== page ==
1 What's your company called?
2 What do you publish?
We publish stories, fiction and non-fiction. If a story grabs me [Kate Macdonald], I will work hard to find a way to publish it. But even if the writing is wonderful and the presentation is polished, if the story is no good I can’t get interested.
3 What's the story of the company?
It sneaked up on me, but now seems like the most obvious career choice in the world. Back in the 1990s I took my PhD in English literature, on a subject so unfashionable that I was advised that I’d never get a job in academia. So I took a publishing job with English Heritage instead. I was an academic editor there, and later as a freelance, for 15 years. Then the call of research drew me into lecturing, and I worked at several universities as a lecturer, always with some involvement in editing. I even specialised in researching British publishing history.
Then in March 2017 a colleague suggested I ought to set up my own publishing company because I’d published more books as a scholarly editor than as an author. I realised that I really did want to set up my own company to publish books that needed to be published. One year later, Handheld has published its fifth book, and we have seven more contracted titles that will see us well into 2019.
4 How's business?
Encouraging, and sales are increasing exponentially with the help of a hard-working publicity freelancer and a sales rep. But it is maddeningly slow to get into bookshops. Although I’m known in academic publishing as an author and a project manager, I had no track record in trade publishing, so I found it hard to get anyone in the distribution chain to take me seriously. But one good introduction led to another, and now I have a small but strong network. We’re about to launch some very interesting projects with leading names in the industry, and Neil Gaiman is endorsing one of our books. Things are looking good, and will get even better.
5 What do you enjoy about being independent?
Not having to put up with anyone holding me back or telling me off! Although Handheld’s other director, my husband, is extremely good at persuading me that I might possibly be wrong, and that things might be done differently. I rely on his good sense to curb my unwarranted enthusiasms.
I also love being able to work when I need to, and being able to respond spontaneously to opportunities without needing to check in with other people’s plans, or feel that I might be treading on toes or reinventing the wheel, which I have had a tendency to do when working in large teams. I’m much better suited to a one-woman operation.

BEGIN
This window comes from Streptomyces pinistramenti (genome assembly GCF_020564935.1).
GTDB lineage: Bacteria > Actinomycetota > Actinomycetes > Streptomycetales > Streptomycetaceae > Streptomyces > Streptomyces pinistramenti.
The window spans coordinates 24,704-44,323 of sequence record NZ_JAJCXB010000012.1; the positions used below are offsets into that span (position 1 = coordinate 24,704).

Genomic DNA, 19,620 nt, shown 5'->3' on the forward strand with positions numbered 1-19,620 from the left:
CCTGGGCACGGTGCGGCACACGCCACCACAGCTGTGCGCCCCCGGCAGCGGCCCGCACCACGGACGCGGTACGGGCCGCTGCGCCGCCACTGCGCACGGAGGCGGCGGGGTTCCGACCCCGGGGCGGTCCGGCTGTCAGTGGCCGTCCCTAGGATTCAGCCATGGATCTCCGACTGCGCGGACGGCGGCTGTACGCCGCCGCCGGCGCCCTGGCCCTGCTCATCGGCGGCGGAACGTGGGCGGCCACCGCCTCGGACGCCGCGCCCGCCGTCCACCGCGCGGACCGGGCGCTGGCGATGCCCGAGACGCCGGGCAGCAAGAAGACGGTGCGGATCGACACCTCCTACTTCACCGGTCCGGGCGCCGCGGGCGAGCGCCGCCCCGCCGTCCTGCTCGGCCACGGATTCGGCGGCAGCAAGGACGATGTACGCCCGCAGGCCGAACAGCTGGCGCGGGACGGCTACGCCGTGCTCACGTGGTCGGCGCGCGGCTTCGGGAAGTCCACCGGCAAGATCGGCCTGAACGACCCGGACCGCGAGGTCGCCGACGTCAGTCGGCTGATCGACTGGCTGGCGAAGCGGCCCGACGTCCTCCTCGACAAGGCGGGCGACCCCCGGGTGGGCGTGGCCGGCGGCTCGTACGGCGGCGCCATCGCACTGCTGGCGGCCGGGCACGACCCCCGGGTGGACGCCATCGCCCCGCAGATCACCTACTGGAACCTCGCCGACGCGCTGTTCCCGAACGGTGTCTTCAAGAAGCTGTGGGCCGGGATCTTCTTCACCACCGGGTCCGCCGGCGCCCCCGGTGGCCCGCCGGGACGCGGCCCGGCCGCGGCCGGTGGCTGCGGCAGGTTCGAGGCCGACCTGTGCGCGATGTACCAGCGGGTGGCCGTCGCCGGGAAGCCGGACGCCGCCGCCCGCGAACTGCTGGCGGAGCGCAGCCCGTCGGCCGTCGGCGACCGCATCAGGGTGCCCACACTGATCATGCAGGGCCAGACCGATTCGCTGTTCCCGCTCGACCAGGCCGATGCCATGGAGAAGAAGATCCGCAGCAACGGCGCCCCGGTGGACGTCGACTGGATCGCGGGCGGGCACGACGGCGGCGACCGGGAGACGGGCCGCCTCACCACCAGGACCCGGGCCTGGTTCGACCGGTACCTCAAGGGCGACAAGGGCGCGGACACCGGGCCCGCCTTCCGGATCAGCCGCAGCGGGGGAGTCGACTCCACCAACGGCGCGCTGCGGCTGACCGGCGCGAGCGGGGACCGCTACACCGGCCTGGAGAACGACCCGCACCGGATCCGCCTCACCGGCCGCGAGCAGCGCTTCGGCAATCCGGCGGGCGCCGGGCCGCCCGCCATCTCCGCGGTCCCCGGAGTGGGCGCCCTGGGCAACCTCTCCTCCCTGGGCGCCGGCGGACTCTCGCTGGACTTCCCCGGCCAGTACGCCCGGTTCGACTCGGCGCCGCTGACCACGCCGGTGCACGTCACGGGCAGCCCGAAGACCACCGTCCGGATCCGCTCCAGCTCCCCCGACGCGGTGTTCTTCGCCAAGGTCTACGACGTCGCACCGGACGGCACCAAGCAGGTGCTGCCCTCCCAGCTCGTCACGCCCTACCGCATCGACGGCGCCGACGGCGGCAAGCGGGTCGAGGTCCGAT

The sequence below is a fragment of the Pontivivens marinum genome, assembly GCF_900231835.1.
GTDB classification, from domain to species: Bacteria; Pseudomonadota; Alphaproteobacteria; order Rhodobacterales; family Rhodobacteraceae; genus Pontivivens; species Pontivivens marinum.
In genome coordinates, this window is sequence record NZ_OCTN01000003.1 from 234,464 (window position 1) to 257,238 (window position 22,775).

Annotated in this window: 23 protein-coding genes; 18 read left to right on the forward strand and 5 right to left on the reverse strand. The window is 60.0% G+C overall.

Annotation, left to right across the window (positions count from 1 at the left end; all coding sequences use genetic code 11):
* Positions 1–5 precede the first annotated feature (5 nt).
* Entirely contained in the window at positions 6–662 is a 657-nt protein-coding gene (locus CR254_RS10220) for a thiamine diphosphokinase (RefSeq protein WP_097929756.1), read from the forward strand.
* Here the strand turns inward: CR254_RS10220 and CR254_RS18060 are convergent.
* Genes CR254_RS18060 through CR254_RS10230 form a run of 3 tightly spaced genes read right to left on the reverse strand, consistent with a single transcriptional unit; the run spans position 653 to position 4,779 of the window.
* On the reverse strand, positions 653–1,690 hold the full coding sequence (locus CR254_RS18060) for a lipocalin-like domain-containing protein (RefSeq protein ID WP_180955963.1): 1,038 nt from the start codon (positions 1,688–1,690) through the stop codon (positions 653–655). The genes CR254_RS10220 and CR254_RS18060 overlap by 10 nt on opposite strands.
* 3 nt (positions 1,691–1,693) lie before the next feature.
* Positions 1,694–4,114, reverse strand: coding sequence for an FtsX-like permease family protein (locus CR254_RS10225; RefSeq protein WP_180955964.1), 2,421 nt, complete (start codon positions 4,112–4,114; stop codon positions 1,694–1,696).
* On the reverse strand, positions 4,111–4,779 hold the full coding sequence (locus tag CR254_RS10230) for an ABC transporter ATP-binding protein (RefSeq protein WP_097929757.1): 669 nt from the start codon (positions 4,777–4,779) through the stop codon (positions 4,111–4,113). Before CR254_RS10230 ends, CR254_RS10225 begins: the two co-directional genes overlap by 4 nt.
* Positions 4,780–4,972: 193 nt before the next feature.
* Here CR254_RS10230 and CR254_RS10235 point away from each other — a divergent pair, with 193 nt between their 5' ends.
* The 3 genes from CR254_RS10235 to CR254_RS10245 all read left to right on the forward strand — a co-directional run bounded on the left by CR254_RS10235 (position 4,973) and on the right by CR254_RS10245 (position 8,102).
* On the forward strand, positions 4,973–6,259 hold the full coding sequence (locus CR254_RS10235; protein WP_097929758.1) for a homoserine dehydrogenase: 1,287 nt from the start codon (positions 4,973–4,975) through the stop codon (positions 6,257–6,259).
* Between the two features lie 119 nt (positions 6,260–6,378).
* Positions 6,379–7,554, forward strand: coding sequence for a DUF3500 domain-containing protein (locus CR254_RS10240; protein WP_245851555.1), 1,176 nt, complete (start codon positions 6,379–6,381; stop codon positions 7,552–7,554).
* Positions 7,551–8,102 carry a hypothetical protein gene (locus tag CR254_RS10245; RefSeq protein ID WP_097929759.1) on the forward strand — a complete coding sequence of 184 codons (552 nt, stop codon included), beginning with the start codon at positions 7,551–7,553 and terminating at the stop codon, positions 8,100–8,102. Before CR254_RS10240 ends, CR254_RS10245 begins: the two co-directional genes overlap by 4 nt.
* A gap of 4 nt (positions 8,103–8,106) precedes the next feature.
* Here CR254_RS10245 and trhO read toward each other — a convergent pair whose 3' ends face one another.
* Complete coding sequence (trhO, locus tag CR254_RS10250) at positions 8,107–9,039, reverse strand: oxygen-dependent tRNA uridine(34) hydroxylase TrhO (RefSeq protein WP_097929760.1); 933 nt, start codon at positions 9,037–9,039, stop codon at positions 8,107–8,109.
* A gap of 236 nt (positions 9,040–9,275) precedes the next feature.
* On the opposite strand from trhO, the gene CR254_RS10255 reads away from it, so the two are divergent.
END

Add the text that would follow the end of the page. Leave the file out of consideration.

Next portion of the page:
6 What do you think is the biggest single issue in publishing right now?
Selling books to readers who have to think harder about where they spend their shrinking income. Or stopping the conglomerates from eating up independents and cutting jobs. Take your pick: both are current.
7 What one piece of advice would you give to a fellow independent just starting out?
If you’re an editor, get the best and most reliable designer you can afford. If you’re a designer, ditto an editor. If you’re neither, get both. And then get a bloody good publicity person.
8 What do you get out of belonging to the IPG?
People to whom I can send my stupid questions! I’m making my own network now, but when I began I knew nobody at all in trade publishing, I had no-one to ask, and I was so thankful to have the IPG recommended to me by Mark Pollard, formerly of Pickering & Chatto, who was one of my publishers when I was an academic author. I’ve done several of the Skills Hub
courses, which have really helped me understand what I already know and what I am new to. I trained as an editor in the pre-digital age, so although many of the processes are still the same, many are new, and the IPG helps me to identify the gaps in my knowledge and to fill them as I need to.